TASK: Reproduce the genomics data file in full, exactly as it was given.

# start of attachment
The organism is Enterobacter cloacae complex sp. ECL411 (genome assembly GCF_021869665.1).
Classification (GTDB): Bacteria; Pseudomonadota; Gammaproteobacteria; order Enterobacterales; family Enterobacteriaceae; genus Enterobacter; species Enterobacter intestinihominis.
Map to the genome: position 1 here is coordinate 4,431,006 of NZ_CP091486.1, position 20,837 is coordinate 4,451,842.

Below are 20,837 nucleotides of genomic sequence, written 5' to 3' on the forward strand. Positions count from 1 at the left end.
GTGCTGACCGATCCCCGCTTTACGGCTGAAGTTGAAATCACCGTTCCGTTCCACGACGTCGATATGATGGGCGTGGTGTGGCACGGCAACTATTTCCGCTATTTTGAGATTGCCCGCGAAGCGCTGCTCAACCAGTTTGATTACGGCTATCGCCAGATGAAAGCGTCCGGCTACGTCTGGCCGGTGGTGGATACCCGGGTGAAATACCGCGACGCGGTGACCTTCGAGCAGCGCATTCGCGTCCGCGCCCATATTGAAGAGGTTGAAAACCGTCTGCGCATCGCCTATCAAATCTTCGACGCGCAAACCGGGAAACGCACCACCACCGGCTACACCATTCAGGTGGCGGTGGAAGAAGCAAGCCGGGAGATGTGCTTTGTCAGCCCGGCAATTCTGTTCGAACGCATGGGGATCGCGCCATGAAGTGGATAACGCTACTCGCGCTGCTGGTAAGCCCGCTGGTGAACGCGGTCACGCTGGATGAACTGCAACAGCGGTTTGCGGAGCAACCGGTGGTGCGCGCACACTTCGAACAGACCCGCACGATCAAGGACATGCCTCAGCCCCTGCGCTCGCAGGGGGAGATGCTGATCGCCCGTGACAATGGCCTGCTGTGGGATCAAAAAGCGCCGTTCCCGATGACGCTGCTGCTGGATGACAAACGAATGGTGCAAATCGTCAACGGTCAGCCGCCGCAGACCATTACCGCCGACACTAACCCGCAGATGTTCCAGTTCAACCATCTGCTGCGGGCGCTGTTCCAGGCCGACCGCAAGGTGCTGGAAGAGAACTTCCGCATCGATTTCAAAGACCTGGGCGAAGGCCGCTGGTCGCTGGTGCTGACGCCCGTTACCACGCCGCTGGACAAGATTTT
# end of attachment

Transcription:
The organism is Enterobacter cloacae complex sp. ECL411 (genome assembly GCF_021869665.1).
Classification (GTDB): Bacteria; Pseudomonadota; Gammaproteobacteria; order Enterobacterales; family Enterobacteriaceae; genus Enterobacter; species Enterobacter intestinihominis.
Map to the genome: position 1 here is coordinate 4,431,006 of NZ_CP091486.1, position 20,837 is coordinate 4,451,842.

Below are 20,837 nucleotides of genomic sequence, written 5' to 3' on the forward strand. Positions count from 1 at the left end.
GTGCTGACCGATCCCCGCTTTACGGCTGAAGTTGAAATCACCGTTCCGTTCCACGACGTCGATATGATGGGCGTGGTGTGGCACGGCAACTATTTCCGCTATTTTGAGATTGCCCGCGAAGCGCTGCTCAACCAGTTTGATTACGGCTATCGCCAGATGAAAGCGTCCGGCTACGTCTGGCCGGTGGTGGATACCCGGGTGAAATACCGCGACGCGGTGACCTTCGAGCAGCGCATTCGCGTCCGCGCCCATATTGAAGAGGTTGAAAACCGTCTGCGCATCGCCTATCAAATCTTCGACGCGCAAACCGGGAAACGCACCACCACCGGCTACACCATTCAGGTGGCGGTGGAAGAAGCAAGCCGGGAGATGTGCTTTGTCAGCCCGGCAATTCTGTTCGAACGCATGGGGATCGCGCCATGAAGTGGATAACGCTACTCGCGCTGCTGGTAAGCCCGCTGGTGAACGCGGTCACGCTGGATGAACTGCAACAGCGGTTTGCGGAGCAACCGGTGGTGCGCGCACACTTCGAACAGACCCGCACGATCAAGGACATGCCTCAGCCCCTGCGCTCGCAGGGGGAGATGCTGATCGCCCGTGACAATGGCCTGCTGTGGGATCAAAAAGCGCCGTTCCCGATGACGCTGCTGCTGGATGACAAACGAATGGTGCAAATCGTCAACGGTCAGCCGCCGCAGACCATTACCGCCGACACTAACCCGCAGATGTTCCAGTTCAACCATCTGCTGCGGGCGCTGTTCCAGGCCGACCGCAAGGTGCTGGAAGAGAACTTCCGCATCGATTTCAAAGACCTGGGCGAAGGCCGCTGGTCGCTGGTGCTGACGCCCGTTACCACGCCGCTGGACAAGATTTT